Michael Schwartz founded ValleyoftheSuns in October 2008 and is the owner/editor emeritus of the site. He is currently working toward his MBA in sports business at San Diego State University.

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Tags: Bench · Jared Dudley · Marcin Gortat · Miami Heat · Mickael Pietrus · Offense · Phoenix Suns · Phoenix Suns Recap · Steve Nash

11 responses so far ↓

  • 1 John C. // Dec 24, 2010 at 7:59 am

    Suns should study the film of how Miami defends. If the Suns were to bring that kind of intensity and play each night, they would improve greatly on the defensive end. Childress needs more playing time, the Suns should relieve their over supply of small forwards for a power forward if possible, and eventually should have Gortat starting after he has acclimated imho.

  • 2 Kalvo // Dec 24, 2010 at 8:16 am

    If their not gonna use childress trade him and warrick for Jason Thompson.

  • 3 Lloyd // Dec 24, 2010 at 9:48 am

    I like Dudley at the two. At 6-7, he presents match-up problems. He is a good shooter, defender and he does all of the little intelligent things on the court that don’t show up in the box score.

  • 4 Jed // Dec 24, 2010 at 9:58 am

    Let Dudley start if he’s going to play like that. Impressive game from him tonight.

  • 5 Mel. // Dec 24, 2010 at 11:31 am

    Even if it was a loss, the Suns still looked punchier in this one than they have in weeks. Barring a few major missteps, they maintained a nearly playoff-caliber intensity for the first two quarters, which was nice to see.

    Now we just need to get that closing thing on point, and we’ll be cooking with gas.

  • 6 KJ Loyalist // Dec 24, 2010 at 12:00 pm

    I watched that game and I was getting annoyed at how the guys calling the game kept talking about how great Miami’s defense was.

    It was passable at best; the Suns had all kinds of open shots everywhere. They just continued to miss them over and over.

    JMZ wants to ball so I don’t mind him starting even when Vincanity is back, (if he is going to be a rental anyway).

  • 7 Daniel // Dec 24, 2010 at 1:32 pm

    And who was making those incredibly insightful statements? The brilliant Steve Kerr, of course. Are suns fans now done pretending he was competent?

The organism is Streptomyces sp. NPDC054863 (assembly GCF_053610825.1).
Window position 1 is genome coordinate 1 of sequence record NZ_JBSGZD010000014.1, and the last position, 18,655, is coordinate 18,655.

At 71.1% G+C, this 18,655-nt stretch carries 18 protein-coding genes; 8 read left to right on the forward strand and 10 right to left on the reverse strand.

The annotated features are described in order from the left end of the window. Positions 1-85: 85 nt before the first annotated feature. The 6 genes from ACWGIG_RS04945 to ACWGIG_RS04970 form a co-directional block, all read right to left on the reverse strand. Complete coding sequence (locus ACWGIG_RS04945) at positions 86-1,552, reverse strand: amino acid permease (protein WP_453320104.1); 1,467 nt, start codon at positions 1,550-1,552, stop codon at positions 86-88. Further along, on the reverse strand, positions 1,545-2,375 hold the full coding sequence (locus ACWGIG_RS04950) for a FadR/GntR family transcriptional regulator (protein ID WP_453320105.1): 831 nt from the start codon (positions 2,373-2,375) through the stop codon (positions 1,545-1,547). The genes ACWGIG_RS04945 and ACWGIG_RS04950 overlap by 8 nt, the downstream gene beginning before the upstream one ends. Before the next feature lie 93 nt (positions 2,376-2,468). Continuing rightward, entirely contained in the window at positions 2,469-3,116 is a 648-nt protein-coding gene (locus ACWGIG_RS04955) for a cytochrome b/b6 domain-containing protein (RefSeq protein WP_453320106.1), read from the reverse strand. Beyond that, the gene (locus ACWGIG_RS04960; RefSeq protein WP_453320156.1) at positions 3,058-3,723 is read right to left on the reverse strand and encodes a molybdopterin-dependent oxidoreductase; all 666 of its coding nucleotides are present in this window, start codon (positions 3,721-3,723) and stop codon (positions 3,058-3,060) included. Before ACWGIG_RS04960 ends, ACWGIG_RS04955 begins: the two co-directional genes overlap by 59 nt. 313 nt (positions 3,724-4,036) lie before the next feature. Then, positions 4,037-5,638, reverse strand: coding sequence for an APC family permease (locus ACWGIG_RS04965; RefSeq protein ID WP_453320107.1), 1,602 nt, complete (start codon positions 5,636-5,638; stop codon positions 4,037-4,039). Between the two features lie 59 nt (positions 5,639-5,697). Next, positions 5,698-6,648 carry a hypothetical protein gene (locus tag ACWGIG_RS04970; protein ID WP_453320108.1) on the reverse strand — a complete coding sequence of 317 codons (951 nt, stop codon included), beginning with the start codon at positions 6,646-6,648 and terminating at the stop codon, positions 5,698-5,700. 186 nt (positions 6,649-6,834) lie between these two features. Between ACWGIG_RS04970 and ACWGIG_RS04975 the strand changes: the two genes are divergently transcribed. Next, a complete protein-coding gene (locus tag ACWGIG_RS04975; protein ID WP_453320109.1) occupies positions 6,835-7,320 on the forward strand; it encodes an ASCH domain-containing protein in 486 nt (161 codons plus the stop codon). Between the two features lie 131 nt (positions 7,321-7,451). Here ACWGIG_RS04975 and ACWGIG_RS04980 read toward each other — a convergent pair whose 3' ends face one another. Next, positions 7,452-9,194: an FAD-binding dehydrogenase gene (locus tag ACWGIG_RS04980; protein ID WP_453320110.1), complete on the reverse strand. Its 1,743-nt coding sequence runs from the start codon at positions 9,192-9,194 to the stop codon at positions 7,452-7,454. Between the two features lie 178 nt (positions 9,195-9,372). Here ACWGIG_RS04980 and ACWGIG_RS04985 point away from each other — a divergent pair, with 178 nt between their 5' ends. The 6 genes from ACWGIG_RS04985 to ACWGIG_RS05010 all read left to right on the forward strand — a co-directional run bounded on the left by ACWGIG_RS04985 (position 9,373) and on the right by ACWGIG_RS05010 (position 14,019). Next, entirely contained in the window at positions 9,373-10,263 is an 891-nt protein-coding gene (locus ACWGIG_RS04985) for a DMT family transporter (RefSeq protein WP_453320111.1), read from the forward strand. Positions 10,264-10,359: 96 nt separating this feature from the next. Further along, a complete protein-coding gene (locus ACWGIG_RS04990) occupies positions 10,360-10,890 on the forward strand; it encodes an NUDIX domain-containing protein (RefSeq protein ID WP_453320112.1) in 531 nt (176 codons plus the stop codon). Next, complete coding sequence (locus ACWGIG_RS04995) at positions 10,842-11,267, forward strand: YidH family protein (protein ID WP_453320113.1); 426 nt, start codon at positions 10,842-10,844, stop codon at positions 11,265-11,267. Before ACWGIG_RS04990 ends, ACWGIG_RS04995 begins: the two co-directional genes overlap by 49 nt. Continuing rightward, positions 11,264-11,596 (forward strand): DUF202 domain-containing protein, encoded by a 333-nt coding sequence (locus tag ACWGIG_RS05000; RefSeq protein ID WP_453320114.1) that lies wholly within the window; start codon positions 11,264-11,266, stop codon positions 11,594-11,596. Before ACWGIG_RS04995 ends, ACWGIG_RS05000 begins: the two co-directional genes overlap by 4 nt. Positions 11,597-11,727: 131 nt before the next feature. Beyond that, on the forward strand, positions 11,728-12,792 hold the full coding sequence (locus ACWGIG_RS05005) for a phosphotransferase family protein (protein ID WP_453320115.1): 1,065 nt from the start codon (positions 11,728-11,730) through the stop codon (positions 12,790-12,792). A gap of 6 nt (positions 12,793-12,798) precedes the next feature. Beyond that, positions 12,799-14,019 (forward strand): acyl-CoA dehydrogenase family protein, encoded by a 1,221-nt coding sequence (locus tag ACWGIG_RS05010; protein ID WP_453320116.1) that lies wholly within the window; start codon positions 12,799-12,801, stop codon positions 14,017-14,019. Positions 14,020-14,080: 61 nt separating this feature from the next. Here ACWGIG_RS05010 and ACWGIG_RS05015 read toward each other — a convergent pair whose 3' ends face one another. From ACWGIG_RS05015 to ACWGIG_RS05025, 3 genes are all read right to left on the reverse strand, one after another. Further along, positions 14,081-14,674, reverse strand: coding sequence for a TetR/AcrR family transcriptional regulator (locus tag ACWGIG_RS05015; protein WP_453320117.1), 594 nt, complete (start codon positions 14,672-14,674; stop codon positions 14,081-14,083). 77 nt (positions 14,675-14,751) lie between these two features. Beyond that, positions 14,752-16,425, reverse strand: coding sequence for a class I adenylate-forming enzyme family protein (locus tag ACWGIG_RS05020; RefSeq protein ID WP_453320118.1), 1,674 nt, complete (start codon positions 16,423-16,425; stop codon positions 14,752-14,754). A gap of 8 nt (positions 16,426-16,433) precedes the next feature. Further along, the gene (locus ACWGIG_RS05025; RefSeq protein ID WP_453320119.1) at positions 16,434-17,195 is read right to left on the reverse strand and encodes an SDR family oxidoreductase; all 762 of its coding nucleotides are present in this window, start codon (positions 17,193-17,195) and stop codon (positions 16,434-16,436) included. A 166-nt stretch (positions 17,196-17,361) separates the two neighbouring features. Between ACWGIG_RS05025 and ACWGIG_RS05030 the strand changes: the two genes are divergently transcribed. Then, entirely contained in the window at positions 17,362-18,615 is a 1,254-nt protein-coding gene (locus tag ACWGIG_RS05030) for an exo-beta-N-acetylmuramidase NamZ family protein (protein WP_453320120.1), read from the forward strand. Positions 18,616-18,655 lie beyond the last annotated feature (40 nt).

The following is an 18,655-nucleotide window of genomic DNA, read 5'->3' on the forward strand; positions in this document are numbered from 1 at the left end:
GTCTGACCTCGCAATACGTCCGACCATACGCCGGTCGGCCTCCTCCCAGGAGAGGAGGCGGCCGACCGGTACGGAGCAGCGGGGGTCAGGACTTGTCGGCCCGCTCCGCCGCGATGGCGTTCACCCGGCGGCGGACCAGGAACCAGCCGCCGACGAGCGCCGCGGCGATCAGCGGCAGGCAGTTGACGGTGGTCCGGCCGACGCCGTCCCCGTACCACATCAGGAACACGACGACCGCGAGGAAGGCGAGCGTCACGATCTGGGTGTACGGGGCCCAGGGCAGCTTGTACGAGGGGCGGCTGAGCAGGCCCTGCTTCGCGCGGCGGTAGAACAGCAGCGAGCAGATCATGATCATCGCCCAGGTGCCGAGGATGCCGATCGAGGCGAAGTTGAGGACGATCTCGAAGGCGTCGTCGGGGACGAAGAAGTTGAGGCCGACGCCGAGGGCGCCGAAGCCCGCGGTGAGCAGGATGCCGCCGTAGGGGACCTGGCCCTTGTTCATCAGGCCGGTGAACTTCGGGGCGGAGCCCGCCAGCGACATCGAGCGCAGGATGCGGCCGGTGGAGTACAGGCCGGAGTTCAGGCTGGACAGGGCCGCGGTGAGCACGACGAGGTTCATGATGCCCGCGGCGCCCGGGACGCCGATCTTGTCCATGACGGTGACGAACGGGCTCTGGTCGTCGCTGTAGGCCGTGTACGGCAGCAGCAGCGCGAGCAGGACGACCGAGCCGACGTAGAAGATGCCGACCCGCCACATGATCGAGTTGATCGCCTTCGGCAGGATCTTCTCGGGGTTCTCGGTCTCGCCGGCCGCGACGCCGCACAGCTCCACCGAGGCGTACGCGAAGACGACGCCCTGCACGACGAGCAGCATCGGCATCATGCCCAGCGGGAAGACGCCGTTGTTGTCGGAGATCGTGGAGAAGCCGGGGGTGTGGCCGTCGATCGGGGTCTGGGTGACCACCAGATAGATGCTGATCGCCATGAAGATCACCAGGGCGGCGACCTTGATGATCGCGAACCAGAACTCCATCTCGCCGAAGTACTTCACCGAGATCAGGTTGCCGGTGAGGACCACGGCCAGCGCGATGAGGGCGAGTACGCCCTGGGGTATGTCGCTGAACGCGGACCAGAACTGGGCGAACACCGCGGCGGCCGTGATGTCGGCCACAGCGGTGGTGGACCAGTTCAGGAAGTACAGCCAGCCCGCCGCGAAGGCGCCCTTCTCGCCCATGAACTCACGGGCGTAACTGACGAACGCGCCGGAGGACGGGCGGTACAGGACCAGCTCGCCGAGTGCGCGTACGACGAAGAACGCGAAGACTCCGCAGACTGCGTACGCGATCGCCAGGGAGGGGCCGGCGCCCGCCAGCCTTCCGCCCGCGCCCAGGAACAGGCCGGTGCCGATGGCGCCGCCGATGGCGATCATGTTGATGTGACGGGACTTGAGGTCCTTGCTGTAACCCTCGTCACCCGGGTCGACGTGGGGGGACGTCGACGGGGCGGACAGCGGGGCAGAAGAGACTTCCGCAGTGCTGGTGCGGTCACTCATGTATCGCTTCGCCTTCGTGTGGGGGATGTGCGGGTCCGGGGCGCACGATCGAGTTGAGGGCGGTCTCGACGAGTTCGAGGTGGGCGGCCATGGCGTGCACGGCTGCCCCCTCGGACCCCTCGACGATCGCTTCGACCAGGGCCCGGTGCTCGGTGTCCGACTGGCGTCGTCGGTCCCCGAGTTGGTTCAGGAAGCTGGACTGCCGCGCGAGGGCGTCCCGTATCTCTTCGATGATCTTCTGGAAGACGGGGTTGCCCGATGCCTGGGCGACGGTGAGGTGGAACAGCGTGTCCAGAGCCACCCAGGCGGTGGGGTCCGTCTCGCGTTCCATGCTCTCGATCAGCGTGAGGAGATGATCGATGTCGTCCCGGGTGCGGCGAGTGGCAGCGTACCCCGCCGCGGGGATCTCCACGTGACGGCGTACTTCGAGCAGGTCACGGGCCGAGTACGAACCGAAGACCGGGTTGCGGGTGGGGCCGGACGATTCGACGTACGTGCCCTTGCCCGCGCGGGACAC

• 8 Andrew // Dec 24, 2010 at 1:58 pm

    Seems from interviews and post game that the new guys def have the right attitude that’s good to see

  • 9 Lloyd // Dec 24, 2010 at 2:32 pm

    K J:

    That is what Steve Nash said, that the Suns had great looks the whole game, and just missed their shots.

    Jed: I agree, leave Dudley in as a starter at the 2. He is a pest for the other team.

  • 10 Al // Dec 24, 2010 at 2:51 pm

    This game was terrible. Phoenix started out on a high note with a 21-10 lead with 4 minutes left in the 1st quarter and then completely blew it. I don’t know what was up with Dragic, but he made some terrible decisions with passing the ball. The thing that irritated me the most was the fact that phoenix only scored 1 point in the last 4 minutes of the 1st quarter. Suns should have gotten 30 points easy if they had been playing at the same rhythm all quarter. I don’t get why gentry decided to stick with Dragic to start the 2nd when he was clearly having an off game. Nash was inserted back in with 7 minutes left in the second and Phoenix trailing by 3 and by that time I knew that the game was over since the team was out of sync. Refs also made some lousy calls against Phoenix and Mario Chalmers and James Jones were just annoying at defense. I agree with John C in the fact that Phoenix needs to play annoying defense like Miami. Also, I don’t get why none of the Suns hardly ever fight for an offensive rebound when it comes to Free Throws. I’ve seen some Sun player’s miss their second free throw or the free throw in a 3 point play with Lopez and Frye not even looking to get a rebound. Instead the suns bigs are more worried with running back to the other side to play average defense at best.
    Also, Warrick has completely regressed from the beginning of the season and should be traded rather than Josh Childress. Phoenix should consider trading Warrick and 2 draft picks to the kings for Jason Thompson and Cash to make the deal work. (At least Jason Thompson has size and can rebound.) Here’s hoping the next game is better.

  • 11 KJ Loyalist // Dec 25, 2010 at 10:44 am

    Al first of all, Jason Thompson is not worth TWO draft picks. I don’t even think he’s worth one.

    Again, if you watched that game, the only thing that really changed was that the shots stopped falling. The shots were there. Dragon made the same mistakes Nash made because of how Miami played the guards combined with 2 players not knowing what they’re supposed to do in situations when the roll man gets trapped.

    Again, the rebounding situation won’t change because of the style and philosophy of the Suns styles of play.

    Pay close attention to 95% of the positioning when a Sun jacks a shot up.

    Nash is middle somewhere, 1 guy in each corner, 1 guy at the top.

    That leaves ONE GUY for the most part trying to get offensive boards. the guards have to protect the break, the wings don’t crash, and the 4 can’t always crash in case his guy leaks.

    On defense, we send weak side help on everything, so the back end of the rim is open to 2 – 3 opposing players. On the PnR we go under and if the other team is on that night, tip your hat. The only guard we have that fights is Dragon.

    Can’t keep crying about the lack of rebounding people. It is the style of play, not the players, that hurts around the rim, (simply because we don’t make players stay around the rim in force).

    It’s gotten quite boring reading about needing this big man and that big man when the end result would be the same. Said “rebounding force” would be on his own against his man +2.

    Far as the Miami game, we went cold, (minus JMZ). It happens. Move on.